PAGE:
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How do you explain make-up to toddler DD?

(12 Posts)
fixarupa Sun 20-Jan-13 19:46:05

My daughter is 4 and takes quite an interest in my make up and often likes to pretend to put some on. I don't wear make up everyday, and I make sure that she is aware that sometimes I want to wear it and sometimes I don't. Its up to me to choose how I want to present myself. It is by no means seen as a necessity. I think so far she seems to understand this (i hope)

feministefatale Thu 17-Jan-13 19:49:57

lynette I don't see why not showing a two year old everything you do is unhealthy confused if they don't know you do it..why is that a problem? I never said hide it forever I said until they are old enough to explain it to them and they understand.

I think it is unhealthy for a toddler to think you have to wear makeup. To assume it part of the normal grooming process

PeggyCarter Thu 17-Jan-13 19:08:41

Message withdrawn at poster's request.

LynetteScavo Thu 17-Jan-13 19:05:43

Personally I think putting it on in private, and hiding it from a child is really unhealthy.

I always had my makeup on the dressing table. All my DC have used my blusher brushes on their face (because they feel nice). They all know I use makeup because I want my face to be a different colour, just like I go to the hairdressers regularly to change the colour of my hair.

I've no idea if they know I shave my legs or not, it's never come up in discussion. I wouldn't hide it, though. Thinking your mother has naturally smooth legs, and wondering why yours are hairy is going to leave a child confused They know DH shaves his face though. <shrugs> There are somethings adults do, which children don't.

Ilovemydogandmydoglovesme Thu 17-Jan-13 19:05:14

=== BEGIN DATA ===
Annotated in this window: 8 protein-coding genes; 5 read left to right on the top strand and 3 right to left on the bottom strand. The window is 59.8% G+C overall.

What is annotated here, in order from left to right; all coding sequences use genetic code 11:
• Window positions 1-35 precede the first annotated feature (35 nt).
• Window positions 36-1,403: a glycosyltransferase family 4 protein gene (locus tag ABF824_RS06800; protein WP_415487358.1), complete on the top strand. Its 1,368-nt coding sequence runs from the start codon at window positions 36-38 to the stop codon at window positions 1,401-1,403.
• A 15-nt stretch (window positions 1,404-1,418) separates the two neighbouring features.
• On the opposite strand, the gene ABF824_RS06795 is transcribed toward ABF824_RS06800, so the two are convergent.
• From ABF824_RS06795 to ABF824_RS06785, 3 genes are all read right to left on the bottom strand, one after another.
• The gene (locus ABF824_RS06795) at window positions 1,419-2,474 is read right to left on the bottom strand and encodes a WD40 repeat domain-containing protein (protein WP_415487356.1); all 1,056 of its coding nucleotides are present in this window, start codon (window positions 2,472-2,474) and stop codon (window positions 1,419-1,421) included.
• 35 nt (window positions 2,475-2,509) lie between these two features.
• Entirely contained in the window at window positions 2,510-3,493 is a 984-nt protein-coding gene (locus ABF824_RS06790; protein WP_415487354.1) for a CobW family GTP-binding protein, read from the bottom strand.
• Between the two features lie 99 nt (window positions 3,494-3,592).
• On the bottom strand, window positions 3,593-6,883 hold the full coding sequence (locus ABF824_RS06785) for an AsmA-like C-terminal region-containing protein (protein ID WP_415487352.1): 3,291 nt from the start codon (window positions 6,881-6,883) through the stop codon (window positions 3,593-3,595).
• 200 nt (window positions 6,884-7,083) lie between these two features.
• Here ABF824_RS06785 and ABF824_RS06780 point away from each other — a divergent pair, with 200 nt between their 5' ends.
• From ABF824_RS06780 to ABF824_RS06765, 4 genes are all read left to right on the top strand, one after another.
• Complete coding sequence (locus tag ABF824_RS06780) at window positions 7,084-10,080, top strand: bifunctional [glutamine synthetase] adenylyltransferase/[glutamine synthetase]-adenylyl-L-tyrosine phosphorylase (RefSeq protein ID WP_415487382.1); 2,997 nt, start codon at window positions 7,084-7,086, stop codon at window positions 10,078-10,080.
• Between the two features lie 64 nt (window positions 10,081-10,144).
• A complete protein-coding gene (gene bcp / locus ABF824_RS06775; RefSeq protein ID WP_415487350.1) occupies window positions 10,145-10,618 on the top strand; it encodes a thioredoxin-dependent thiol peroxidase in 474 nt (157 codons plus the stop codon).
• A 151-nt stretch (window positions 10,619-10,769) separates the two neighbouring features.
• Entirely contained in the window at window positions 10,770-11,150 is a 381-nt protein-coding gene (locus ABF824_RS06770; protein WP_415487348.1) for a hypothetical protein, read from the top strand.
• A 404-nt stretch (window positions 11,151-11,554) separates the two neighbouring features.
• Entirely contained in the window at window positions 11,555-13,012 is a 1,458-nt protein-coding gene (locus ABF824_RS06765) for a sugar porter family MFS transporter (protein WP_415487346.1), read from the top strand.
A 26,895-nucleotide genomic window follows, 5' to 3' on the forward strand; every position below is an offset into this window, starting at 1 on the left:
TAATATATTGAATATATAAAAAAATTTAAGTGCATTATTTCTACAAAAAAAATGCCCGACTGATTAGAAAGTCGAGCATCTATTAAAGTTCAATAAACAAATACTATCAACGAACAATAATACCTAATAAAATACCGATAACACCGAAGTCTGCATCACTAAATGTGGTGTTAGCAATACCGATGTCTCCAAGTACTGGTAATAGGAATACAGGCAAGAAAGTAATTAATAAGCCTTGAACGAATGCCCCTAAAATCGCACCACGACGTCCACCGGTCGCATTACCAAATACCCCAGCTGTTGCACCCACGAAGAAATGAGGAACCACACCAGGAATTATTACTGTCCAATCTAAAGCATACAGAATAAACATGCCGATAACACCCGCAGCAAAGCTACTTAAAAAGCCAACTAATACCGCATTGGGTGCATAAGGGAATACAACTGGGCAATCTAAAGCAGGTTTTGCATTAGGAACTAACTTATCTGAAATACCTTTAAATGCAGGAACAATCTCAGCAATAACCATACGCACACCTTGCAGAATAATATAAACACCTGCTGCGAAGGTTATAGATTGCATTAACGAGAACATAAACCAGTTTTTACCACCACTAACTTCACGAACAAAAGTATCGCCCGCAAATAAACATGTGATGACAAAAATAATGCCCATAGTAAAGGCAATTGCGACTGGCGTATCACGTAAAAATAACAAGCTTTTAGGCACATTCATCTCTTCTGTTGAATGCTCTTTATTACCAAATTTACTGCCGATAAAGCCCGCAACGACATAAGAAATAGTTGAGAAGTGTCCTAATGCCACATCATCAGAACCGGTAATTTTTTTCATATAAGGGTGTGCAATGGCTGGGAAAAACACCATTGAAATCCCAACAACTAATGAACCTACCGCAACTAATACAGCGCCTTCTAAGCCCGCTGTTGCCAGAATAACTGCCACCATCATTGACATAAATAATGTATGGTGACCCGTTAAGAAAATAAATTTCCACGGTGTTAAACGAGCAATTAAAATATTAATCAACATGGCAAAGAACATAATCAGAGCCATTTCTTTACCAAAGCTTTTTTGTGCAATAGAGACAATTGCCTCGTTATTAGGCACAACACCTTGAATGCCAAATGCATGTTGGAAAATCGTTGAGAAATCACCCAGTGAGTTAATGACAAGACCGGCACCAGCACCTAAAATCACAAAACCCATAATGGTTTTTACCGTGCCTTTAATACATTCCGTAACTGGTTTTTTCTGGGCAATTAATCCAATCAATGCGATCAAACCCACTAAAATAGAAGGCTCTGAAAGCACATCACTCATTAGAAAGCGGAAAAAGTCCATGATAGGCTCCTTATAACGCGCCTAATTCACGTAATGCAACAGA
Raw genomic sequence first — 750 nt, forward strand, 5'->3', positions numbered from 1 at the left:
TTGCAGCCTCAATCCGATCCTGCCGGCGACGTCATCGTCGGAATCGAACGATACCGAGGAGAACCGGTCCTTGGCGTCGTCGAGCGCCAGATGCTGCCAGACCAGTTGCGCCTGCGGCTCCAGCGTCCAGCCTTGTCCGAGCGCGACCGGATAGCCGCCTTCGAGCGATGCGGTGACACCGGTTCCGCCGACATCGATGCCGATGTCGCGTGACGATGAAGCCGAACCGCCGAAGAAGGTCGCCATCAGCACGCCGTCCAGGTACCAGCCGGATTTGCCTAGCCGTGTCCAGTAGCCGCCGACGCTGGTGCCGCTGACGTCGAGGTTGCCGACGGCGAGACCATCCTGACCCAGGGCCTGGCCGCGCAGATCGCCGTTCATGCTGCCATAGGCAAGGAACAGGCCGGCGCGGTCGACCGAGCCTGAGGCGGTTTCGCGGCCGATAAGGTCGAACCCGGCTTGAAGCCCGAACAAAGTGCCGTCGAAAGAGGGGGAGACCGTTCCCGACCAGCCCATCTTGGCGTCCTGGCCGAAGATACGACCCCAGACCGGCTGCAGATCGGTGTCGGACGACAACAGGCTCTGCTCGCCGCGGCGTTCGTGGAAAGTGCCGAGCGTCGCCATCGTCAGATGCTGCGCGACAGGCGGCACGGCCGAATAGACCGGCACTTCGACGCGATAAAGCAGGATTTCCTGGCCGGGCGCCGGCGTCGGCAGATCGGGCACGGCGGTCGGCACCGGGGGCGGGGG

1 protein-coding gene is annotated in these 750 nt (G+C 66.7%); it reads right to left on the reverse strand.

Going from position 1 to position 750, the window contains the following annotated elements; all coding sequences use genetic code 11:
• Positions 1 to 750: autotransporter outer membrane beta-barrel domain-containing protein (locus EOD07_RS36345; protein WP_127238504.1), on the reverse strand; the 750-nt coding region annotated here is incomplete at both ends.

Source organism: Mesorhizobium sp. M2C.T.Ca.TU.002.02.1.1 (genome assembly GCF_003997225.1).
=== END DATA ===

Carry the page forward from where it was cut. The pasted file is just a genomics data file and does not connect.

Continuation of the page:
I say mummy is a bit worn out and aged now and needs a bit of make up to make me feel smart. And that dd is young and beautiful and doesn't need any help in that department ever for years.

feministefatale Thu 17-Jan-13 18:56:58

I'm not there yet my dc are little and I don't wear makeup. Dh wears loads of lip balm and dd pretends to put it on grin , but I guess when you can have a proper conversation maybe just explain that some grownups (don't make it gender specific) wear make up to dress up. But not everybody does and nobody has to?

topsmart Thu 17-Jan-13 18:53:10

I say it's grown-up colouring-in. Which it is, essentially!

BobbysBeardOfWonder Thu 17-Jan-13 18:51:50

DD is always around. She can sniff me out even if I hide in the bathroom hmm

What do you say once they're old enough to understand then? (How old is that anyway?)

feministefatale Thu 17-Jan-13 16:25:25

Could you do it when she isn't around? Or pop in to the toilet and lock the door to do it? I don't let dd see me shave for that reason. I don't want her to see it part of a grooming routine iyswim. Unless your makeup is very dramatic, I don't suppose a toddler would notice if she just saw you already made up? And then explain it properly when she is older.

Eskino Thu 17-Jan-13 15:23:02

Ds (23 months) loves to watch while I "do brushes". He has a little brush and pokes it in his eyes and eyebrows and mine , then wanders off to try and stick it up the cats bum.

Can't you just say its for fun?

Cortana Thu 17-Jan-13 15:19:17

I would always say that make up is for when you feel like "looking different" rather than "I use it to look nicer." Maybe explain that sometimes DD likes to wear a blue shirt and have her hair down, sometimes it's nice to have a change and wear a green shirt with our hair up.

Not sure if this would suit everyone, I wear make up and colour my hair though and I honestly don't think I look nicer, just different to how I usually look.

BobbysBeardOfWonder Thu 17-Jan-13 13:12:15

If you wear it I mean smile

She sometimes copies me when I'm putting blusher on, although she doesn't understand what it is yet.

I'm a feminist but I wear make-up - how do I best explain that to a 2.5yo? confused grin

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